The American College of Cardiology (ACC) says those with advanced cardiovascular disease should be prioritized over those with well-managed CVD when it comes to getting the Covid-19 vaccine.
In a position statement released earlier this month, ACC notes that guidelines from the Centers for Disease Control and Prevention recommend those 64 and younger get the vaccine in Phase 1c if they have certain medical conditions, included CVD-related ones, but it didn’t distinguish by severity.
“Although the guidance states that heart conditions, hypertension, diabetes, obesity and smoking are examples of such high-risk medical conditions, it was silent on varying levels of risk among the variety of CVD conditions that cardiovascular clinicians manage,” the ACC said in a press release accompanying its statement.
Weighing controlled vs less controlled
The ACC proposed patients with “poorly controlled hypertension, insulin-dependent diabetes or diabetes with microvascular and/or macrovascular complications as a result of poor glycemic control” be considered higher risk, as should patients with morbid obesity compared to patients who are overweight.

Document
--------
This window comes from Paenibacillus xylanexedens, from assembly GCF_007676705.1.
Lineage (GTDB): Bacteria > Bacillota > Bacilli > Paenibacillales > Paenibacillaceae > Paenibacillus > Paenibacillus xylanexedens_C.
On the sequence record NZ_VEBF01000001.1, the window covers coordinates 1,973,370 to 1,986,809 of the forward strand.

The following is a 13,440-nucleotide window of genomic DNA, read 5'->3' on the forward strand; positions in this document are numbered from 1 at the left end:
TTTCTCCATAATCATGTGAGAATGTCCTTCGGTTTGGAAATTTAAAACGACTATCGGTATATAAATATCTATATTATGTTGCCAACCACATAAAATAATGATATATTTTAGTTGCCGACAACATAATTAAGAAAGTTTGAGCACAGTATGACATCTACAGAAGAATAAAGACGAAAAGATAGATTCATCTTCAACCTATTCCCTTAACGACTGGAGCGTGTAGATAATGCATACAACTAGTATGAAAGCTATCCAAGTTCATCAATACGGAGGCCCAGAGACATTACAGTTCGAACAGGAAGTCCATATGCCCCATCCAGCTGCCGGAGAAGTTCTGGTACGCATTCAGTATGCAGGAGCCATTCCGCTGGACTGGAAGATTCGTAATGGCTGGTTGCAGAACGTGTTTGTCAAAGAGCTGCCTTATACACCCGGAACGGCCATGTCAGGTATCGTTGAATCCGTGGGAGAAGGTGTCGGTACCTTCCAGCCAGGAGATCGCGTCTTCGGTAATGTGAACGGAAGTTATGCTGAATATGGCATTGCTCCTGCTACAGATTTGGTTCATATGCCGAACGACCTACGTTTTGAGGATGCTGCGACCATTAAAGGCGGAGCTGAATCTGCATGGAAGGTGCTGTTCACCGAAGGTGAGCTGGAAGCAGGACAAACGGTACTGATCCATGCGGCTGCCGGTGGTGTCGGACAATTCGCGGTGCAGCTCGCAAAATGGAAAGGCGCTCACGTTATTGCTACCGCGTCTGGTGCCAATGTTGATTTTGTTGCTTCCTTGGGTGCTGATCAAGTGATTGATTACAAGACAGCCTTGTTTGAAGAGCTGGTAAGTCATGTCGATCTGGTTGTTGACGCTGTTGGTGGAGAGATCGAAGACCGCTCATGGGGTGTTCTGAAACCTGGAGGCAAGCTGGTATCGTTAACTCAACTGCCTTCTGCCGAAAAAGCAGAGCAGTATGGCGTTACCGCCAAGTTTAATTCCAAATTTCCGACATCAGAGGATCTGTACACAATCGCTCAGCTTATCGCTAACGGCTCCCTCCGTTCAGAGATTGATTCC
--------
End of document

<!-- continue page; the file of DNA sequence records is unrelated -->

The ACC statement also takes other circumstances into account.
“Our proposed vaccine allocation schema outlines key CVD clinical risk considerations within the broader context of key overall risk considerations including exposure, disparities, health care access, advanced age and multimorbidity,” said Thomas M. Maddox, MD MSc, professor of cardiology at Washington University School of Medicine in St. Louis and co-chair of the health policy statement. “We hope that this document can be used to guide COVID-19 vaccine allocation and patient outreach in the context of prolonged demand-supply mismatch as we enter Phase 1c.”
The ACC stressed, however, that its guidance for clinicians is not meant to make those with lower risk believe that they should put off getting the vaccine.
“Importantly, this schema does not suggest that individuals with lower-risk CV conditions should delay or avoid receiving the vaccine,” the authors wrote. “Rather, its intent is to emphasize that those with relatively higher-risk CV conditions should prioritize their receipt of the vaccine.”